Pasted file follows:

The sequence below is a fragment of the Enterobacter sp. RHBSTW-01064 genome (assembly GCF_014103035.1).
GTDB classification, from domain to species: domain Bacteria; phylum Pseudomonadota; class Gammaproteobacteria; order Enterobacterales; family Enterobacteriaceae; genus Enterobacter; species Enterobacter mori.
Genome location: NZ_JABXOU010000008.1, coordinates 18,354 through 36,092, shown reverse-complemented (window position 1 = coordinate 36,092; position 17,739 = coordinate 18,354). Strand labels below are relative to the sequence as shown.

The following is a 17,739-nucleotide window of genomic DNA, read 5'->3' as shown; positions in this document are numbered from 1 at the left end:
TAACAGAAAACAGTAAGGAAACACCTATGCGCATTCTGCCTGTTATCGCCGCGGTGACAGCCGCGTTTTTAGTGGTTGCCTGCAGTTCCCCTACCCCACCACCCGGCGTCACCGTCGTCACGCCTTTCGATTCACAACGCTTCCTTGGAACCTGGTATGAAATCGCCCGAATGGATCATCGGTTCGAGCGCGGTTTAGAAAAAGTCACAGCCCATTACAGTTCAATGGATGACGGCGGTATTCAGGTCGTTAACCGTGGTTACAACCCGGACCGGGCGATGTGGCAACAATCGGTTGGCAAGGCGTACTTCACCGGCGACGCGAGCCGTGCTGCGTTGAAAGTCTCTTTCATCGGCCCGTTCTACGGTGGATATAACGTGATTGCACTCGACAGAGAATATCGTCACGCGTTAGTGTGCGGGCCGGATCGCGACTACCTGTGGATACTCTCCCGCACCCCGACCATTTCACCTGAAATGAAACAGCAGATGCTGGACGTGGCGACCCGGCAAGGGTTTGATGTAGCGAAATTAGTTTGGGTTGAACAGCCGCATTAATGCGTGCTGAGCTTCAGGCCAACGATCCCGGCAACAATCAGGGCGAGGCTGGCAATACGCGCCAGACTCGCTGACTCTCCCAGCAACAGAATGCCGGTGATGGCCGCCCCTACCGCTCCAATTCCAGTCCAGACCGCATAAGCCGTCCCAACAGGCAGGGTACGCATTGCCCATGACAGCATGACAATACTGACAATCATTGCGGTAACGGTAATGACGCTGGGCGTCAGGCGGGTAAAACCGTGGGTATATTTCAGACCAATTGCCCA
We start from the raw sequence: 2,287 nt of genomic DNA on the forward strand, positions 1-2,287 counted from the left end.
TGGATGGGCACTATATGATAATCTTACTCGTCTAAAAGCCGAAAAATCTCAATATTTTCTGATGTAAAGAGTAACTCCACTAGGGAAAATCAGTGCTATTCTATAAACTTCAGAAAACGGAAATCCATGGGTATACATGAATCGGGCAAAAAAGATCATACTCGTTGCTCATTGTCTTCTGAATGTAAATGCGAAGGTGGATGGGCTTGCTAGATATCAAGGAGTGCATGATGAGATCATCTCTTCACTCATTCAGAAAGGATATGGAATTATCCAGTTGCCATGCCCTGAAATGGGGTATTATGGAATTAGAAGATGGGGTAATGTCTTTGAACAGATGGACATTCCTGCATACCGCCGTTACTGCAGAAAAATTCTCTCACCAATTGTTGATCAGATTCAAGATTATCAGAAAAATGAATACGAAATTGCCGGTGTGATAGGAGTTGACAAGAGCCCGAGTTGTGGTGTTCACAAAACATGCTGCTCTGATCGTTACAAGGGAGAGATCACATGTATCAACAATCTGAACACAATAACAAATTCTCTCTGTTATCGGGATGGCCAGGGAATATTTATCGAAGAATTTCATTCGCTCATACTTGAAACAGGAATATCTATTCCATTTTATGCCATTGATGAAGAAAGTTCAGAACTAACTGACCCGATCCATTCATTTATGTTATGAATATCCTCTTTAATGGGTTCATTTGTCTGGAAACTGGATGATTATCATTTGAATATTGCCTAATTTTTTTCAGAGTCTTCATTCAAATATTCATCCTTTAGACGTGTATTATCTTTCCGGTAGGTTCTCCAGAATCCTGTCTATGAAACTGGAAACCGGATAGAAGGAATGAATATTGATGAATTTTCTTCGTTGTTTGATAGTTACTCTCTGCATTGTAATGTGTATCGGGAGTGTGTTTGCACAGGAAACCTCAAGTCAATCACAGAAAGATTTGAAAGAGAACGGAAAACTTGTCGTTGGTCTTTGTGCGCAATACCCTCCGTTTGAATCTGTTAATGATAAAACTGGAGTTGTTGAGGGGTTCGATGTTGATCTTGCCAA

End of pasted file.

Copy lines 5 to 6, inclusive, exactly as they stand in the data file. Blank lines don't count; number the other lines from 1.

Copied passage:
TAACAGAAAACAGTAAGGAAACACCTATGCGCATTCTGCCTGTTATCGCCGCGGTGACAGCCGCGTTTTTAGTGGTTGCCTGCAGTTCCCCTACCCCACCACCCGGCGTCACCGTCGTCACGCCTTTCGATTCACAACGCTTCCTTGGAACCTGGTATGAAATCGCCCGAATGGATCATCGGTTCGAGCGCGGTTTAGAAAAAGTCACAGCCCATTACAGTTCAATGGATGACGGCGGTATTCAGGTCGTTAACCGTGGTTACAACCCGGACCGGGCGATGTGGCAACAATCGGTTGGCAAGGCGTACTTCACCGGCGACGCGAGCCGTGCTGCGTTGAAAGTCTCTTTCATCGGCCCGTTCTACGGTGGATATAACGTGATTGCACTCGACAGAGAATATCGTCACGCGTTAGTGTGCGGGCCGGATCGCGACTACCTGTGGATACTCTCCCGCACCCCGACCATTTCACCTGAAATGAAACAGCAGATGCTGGACGTGGCGACCCGGCAAGGGTTTGATGTAGCGAAATTAGTTTGGGTTGAACAGCCGCATTAATGCGTGCTGAGCTTCAGGCCAACGATCCCGGCAACAATCAGGGCGAGGCTGGCAATACGCGCCAGACTCGCTGACTCTCCCAGCAACAGAATGCCGGTGATGGCCGCCCCTACCGCTCCAATTCCAGTCCAGACCGCATAAGCCGTCCCAACAGGCAGGGTACGCATTGCCCATGACAGCATGACAATACTGACAATCATTGCGGTAACGGTAATGACGCTGGGCGTCAGGCGGGTAAAACCGTGGGTATATTTCAGACCAATTGCCCA
We start from the raw sequence: 2,287 nt of genomic DNA on the forward strand, positions 1-2,287 counted from the left end.